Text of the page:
Sep 30 2013

Punting the Pundits

“Punting the Pundits” is an Open Thread. It is a selection of editorials and opinions from around the news medium and the internet blogs. The intent is to provide a forum for your reactions and opinions, not just to the opinions presented, but to what ever you find important.

Thanks to ek hornbeck, click on the link and you can access all the past “Punting thea Pundits”.

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Henry J. Aaron: Our Outlaw President?

Obama Should Ignore the Debt Ceiling

The United States government is likely to shut down nonessential services tomorrow, after House Republicans voted before dawn yesterday to attach a one-year delay of President Obama’s health care law (and a repeal of a tax to pay for it) to legislation to keep the government running. The Democratic-led Senate is expected to refuse.

House Republicans also said last week that they would not agree to lift the debt ceiling unless implementation of the health law was delayed by one year. So the government is also headed toward a mid-October default on its debts – and a full-blown constitutional crisis.

Failure to raise the debt will force the president to break a law – the only question is which one. [..]

The debt ceiling is the fiscal equivalent of the human appendix – a law with no discoverable purpose. It is one law too many. Once Congress has set tax rates and spending levels, it has effectively said what it wants the debt to be. If Congress leaves the debt ceiling at a level inconsistent with duly enacted spending and tax laws, the president has no choice but to ignore it.

Paul Krugman: Rebels Without a Clue

This may be the way the world ends – not with a bang but with a temper tantrum.

O.K., a temporary government shutdown – which became almost inevitable after Sunday’s House vote to provide government funding only on unacceptable conditions – wouldn’t be the end of the world. But a U.S. government default, which will happen unless Congress raises the debt ceiling soon, might cause financial catastrophe. Unfortunately, many Republicans either don’t understand this or don’t care.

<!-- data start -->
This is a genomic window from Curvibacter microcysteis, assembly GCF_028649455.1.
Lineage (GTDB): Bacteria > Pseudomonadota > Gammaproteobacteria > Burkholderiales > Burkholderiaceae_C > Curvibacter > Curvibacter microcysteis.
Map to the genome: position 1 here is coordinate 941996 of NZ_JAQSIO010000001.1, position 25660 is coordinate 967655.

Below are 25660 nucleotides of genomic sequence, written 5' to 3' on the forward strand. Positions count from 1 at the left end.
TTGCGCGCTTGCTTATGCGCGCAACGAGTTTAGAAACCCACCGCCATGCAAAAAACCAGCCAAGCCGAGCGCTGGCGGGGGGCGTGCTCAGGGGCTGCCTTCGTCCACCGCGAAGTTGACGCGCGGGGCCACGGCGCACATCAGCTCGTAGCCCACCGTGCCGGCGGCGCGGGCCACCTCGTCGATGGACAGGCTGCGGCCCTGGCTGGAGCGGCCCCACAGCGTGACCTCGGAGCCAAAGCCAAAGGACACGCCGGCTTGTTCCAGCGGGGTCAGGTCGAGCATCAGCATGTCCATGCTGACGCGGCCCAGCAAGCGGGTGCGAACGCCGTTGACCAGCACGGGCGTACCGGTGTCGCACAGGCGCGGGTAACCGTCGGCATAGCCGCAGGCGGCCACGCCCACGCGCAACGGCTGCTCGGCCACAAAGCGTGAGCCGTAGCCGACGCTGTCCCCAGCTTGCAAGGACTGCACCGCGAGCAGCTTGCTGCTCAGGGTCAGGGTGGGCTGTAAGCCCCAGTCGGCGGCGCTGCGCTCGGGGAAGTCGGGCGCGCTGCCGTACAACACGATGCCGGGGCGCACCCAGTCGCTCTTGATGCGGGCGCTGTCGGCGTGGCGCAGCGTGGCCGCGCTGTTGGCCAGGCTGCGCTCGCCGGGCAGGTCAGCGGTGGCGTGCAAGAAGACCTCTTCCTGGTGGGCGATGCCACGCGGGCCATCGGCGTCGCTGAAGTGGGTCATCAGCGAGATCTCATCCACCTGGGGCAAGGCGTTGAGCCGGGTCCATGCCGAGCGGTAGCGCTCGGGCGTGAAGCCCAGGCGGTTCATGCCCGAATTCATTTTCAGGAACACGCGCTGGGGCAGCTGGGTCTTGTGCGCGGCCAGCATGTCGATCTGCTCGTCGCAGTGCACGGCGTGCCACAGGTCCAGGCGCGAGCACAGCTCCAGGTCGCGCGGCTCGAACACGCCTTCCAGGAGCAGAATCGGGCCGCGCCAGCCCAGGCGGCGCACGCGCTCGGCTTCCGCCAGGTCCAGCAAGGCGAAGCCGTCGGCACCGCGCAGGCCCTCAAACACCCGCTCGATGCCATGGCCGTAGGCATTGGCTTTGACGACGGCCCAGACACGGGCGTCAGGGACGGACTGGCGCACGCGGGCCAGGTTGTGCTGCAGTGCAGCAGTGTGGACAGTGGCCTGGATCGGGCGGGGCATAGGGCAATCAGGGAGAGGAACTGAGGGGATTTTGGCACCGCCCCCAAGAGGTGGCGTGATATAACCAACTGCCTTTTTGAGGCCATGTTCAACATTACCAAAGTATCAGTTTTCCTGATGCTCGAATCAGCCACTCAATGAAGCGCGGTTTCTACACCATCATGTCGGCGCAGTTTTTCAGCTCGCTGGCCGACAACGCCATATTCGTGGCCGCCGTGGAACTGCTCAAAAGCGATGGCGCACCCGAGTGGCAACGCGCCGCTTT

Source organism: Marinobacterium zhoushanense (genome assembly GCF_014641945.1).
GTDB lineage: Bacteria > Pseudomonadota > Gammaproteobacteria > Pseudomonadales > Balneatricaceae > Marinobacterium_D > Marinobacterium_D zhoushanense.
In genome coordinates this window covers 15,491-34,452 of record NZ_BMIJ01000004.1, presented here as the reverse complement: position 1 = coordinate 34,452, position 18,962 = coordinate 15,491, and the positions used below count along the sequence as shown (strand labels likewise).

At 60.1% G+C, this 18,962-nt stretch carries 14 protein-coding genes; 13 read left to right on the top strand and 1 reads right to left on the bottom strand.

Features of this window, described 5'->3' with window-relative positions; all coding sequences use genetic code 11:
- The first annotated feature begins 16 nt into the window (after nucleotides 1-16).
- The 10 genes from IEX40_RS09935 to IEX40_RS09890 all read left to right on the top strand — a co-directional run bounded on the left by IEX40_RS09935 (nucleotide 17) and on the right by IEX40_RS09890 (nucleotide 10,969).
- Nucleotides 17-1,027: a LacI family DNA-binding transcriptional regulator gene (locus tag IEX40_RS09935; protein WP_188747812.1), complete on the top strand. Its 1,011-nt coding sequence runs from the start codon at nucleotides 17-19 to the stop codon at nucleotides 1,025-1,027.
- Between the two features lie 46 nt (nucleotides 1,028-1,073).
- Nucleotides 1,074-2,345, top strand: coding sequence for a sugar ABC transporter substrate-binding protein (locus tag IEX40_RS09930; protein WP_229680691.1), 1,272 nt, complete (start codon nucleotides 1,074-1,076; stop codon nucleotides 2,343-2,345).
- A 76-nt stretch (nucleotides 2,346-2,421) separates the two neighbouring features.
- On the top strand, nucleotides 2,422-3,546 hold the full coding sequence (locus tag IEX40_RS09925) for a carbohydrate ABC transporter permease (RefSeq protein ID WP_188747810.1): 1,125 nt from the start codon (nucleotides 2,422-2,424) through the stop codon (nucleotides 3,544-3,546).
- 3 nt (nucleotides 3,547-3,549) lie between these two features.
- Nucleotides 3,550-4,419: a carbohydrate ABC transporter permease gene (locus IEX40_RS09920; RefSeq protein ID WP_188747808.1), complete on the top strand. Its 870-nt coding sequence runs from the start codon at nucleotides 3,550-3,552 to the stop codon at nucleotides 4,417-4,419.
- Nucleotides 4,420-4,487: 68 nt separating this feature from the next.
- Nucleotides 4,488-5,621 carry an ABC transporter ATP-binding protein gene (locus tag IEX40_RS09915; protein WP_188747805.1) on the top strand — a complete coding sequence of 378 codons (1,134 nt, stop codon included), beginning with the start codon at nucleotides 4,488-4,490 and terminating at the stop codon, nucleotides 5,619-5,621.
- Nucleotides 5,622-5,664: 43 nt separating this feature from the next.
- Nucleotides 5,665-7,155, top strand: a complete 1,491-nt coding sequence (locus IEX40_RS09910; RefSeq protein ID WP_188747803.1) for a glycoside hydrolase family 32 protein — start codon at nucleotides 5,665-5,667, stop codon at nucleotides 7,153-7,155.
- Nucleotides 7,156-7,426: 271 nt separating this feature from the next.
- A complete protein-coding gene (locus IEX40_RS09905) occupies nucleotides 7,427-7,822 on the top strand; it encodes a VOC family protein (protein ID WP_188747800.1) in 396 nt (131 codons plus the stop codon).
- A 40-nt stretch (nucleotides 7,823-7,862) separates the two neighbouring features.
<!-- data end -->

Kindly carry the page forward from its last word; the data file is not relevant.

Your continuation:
Let’s talk first about the economics.

New York Times Editorial Board: Birth Control and a Boss’s Religious Views

The Obama administration’s rule requiring employer health plans to cover birth control without a co-payment has given rise to a slew of lawsuits by private companies claiming the mandate attacks religious freedom. Three federal appeals courts have ruled on the issue, with two correctly rejecting that view as without legal foundation. Given the conflicting rulings, it is a good bet the Supreme Court will agree to address this issue in the next term. [..]

Allowing employees to make independent decisions to obtain contraceptives does not violate anyone’s religious freedom. If the Supreme Court takes up these cases, it should soundly reject the warped view that some employers can get out of complying with the new law, and in effect use their religious beliefs to discriminate against women.

Dean Baker: Social Security Does Not Redistribute From Young to Old, It Is a Public Pension System

One of the most pernicious myths of the Fix the Debt Gang and other Peter Peterson type outfits is that Social Security redistributes money from the young to the old. This is bizarre because people pay for their benefits with the taxes they contribute during their working lifetimes. In fact, the average return current beneficiaries receive is not especially high (less than 2.0 percent real).

If workers contributed the same amount to a privately managed pension fund and then collected an annuity in their retirement no one would call it a redistribution from young to old. It hard to see how it becomes a generational redistribution because Social Security is run by the government. But that is what Robert Samuelson is telling readers in today’s column.

Paul Rosenberg: The US needs to adopt a new mythos that’s not at war with facts

From guns to health care, conservatives push a mythically-driven politics that’s actively hostile to facts.

Antoinette Tuff is the NRA’s worst nightmare.  In the wake of the Sandy Hook massacre, the NRA’s Wayne LaPierre infamously said, “The only way to stop a bad man with a gun is a good man with a gun.” But when Tuff talked Michael Brandon Hill into giving up his gun and surrendering to police on August 21, she showed the whole world just how wrong LaPierre was.  A good woman with no gun did the job perfectly, thank you very much. ]..]

It’s not that Tuff disproved LaPierre. It was something much more basic than that. Disproving LaPierre’s statement would imply it was a factual claim, when actually it was not. It was, instead, a form of mythic utterance, a ritual incantation, a drawing down of higher powers, into the holy vessel of the gun.  In the introduction to The Battle For God, Karen Armstrong distinguishes between two radically different forms of knowledge: logos, which has to do with how things work in the world, and mythos, which has to do with ultimate meanings.